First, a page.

The federal government’s new program to provide incentives for making commercial buildings 20% more energy efficient over the next decade is winning applause from several prominent commercial real estate organizations, from the Building Owners and Managers Association (BOMA) International to the National Multi Housing Council (NMHC).

The Obama Administration’s Better Building Initiative announced last week provides incentives to improve hospitals, offices, stores, municipal buildings such as schools, and other commercial buildings.

It provides more generous tax incentives than in the past, more financing opportunities for commercial retrofits and training for commercial building technology workers.

A “Race to Green” initiative will offer competitive grants for state and municipal governments that streamline standards, encourage efficiency upgrades and attract private sector investment.

“We applaud President Obama’s new policy to improve energy efficiency in commercial, multi-family and institutional buildings,” says BOMA International Chair Ray Mackey, Jr., partner and chief operating officer at Stream Realty Partners L.P.

“The initiative includes the critical business incentives, such as the commercial building tax credit and loan guarantees, that are key to meeting the energy efficiency goals of the plan,” says Mackey. BOMA International has long advocated energy efficiency, he adds, launching its 7-Point Challenge in 2007 to ask members to reduce energy consumption by 30% by 2012. To date, organizations representing 3 billion sq. ft. of office space have signed up, according to the chairman.

BOMA International’s16,500-plus members own or manage more than 9 billion sq. ft. of commercial properties.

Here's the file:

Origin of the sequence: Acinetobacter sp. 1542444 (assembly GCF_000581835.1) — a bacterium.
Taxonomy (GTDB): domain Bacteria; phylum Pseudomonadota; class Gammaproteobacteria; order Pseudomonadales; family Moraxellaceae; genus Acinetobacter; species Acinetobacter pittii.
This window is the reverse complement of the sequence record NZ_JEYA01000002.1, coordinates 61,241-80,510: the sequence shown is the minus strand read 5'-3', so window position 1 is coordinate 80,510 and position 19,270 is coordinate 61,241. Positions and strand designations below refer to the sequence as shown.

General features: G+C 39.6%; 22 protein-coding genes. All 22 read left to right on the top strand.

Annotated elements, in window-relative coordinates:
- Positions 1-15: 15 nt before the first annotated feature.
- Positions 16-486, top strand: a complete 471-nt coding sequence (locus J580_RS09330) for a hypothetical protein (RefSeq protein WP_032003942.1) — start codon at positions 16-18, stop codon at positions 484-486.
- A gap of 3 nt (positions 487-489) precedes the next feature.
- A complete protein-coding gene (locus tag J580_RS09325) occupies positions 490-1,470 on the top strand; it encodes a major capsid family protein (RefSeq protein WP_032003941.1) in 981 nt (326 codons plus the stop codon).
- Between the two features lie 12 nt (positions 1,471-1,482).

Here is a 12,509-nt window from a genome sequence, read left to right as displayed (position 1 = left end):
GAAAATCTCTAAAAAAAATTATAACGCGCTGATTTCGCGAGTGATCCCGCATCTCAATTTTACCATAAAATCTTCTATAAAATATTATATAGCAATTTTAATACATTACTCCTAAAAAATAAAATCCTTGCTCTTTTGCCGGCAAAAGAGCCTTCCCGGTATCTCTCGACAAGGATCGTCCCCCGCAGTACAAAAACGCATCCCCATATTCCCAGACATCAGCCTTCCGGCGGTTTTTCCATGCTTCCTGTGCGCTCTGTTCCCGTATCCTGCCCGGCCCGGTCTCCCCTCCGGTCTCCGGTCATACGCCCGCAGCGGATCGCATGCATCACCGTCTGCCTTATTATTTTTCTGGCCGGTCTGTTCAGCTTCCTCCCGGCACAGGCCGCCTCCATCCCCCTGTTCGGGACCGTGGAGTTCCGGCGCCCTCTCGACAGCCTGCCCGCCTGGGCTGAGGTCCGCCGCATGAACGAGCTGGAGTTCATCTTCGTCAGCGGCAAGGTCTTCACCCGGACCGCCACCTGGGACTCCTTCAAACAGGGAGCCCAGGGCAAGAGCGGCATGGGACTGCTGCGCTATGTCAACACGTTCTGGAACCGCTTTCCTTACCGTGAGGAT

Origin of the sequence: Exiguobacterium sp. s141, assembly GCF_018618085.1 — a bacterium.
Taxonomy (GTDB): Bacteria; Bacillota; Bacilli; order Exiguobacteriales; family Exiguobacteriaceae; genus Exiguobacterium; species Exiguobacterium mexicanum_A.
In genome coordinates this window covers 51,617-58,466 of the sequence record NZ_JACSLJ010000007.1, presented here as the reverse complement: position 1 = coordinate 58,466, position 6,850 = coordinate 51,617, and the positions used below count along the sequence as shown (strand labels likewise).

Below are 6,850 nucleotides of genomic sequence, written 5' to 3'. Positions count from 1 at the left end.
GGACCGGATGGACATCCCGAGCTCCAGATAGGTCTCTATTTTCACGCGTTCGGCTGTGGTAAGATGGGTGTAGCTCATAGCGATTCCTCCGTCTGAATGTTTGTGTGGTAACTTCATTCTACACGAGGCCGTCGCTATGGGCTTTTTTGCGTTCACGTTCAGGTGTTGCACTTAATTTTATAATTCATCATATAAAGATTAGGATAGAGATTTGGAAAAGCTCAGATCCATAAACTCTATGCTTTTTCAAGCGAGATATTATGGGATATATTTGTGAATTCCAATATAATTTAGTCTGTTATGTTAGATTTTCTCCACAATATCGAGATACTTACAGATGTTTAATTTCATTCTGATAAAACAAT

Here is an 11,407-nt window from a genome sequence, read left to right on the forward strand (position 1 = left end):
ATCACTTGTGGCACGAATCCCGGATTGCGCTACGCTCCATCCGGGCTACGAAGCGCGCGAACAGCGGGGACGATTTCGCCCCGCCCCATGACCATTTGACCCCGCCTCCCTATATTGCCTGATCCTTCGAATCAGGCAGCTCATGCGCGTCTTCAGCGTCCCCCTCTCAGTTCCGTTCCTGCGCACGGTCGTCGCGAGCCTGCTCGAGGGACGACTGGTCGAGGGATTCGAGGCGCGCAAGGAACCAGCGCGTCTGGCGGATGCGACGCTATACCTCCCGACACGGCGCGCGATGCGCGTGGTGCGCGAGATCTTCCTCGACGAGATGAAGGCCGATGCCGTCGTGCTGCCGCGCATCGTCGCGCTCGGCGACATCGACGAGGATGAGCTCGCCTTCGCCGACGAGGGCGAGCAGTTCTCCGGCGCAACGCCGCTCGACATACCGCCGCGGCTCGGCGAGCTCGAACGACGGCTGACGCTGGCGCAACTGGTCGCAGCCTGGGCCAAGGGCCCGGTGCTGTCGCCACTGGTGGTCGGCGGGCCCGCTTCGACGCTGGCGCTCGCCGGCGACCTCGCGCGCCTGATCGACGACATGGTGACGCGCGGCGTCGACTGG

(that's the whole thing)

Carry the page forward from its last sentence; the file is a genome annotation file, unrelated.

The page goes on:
Apartment groups support incentives

NMHC and the National Apartment Association (NAA), which operate a joint legislative program, also endorsed the new Better Buildings Initiative and its financial incentives for making structures more energy efficient.

"Energy consumption and energy policy are priority issues for the apartment sector. The plan announced [Feb. 3] includes several items long advocated by NMHC/NAA, most notably reforming the existing building efficiency tax incentives,” says Eileen Lee, NMHC/NAA vice president of energy and environment.

Many apartment firms have voluntarily established energy efficiency and green building programs throughout their portfolios, says Lee, but many more have been stymied by the lack of sufficient tax incentives and financing for building retrofits.

The Obama Administration’s plan is to reform the existing Section 179(d) building efficiency tax incentive, which has largely gone unclaimed by property owners, she says. Changing the deduction to a more generous tax credit and creating more incentives for owners to undertake costly retrofits on existing properties are likely to spur more property improvements, she says.

The Administration’s plan would also ensure that real estate investment trusts (REITs) can take advantage of the credit.

The apartment groups also support the government’s plan to create a pilot financing program though the Department of Energy (DOE) to guarantee loans made to property owners for upgrades. The lack of financing has been a major obstacle to greening existing buildings, assets Lee.

"Importantly, the plan does not include the unworkable mandatory building code regulations included in other legislative proposals and instead would create grants to help states and municipalities streamline their building codes.”

NMHC and NAA also support training the next generation of commercial building technology workers, Lee adds. “True energy savings rely not only on well-designed buildings but also on having skilled workers overseeing their day-to-day operations.”

Plan is catalyst, says Green Building Council

The U.S. Green Building Council joined the voices welcoming the plan. The Council’s CEO Rick Fedrizzi called it a “critical step forward.” The initiatives will help take green building “to an unprecedented scale,” he says.

“The 5 million+ commercial buildings and the 120 million existing homes in the U.S. today are, by and large, squandering away precious energy and resources,” said Jason Hartke, the group’s vice president of national policy, in a statement. With policies like the one just introduced, hospitals, offices and other buildings can be turned into structures that will lessen dependence on fossil fuel, increasing national security, says Hartke.

According to the Council, buildings in the United States are responsible for 39% of carbon dioxide emissions, 40% of energy consumption, and 13% water consumption annually.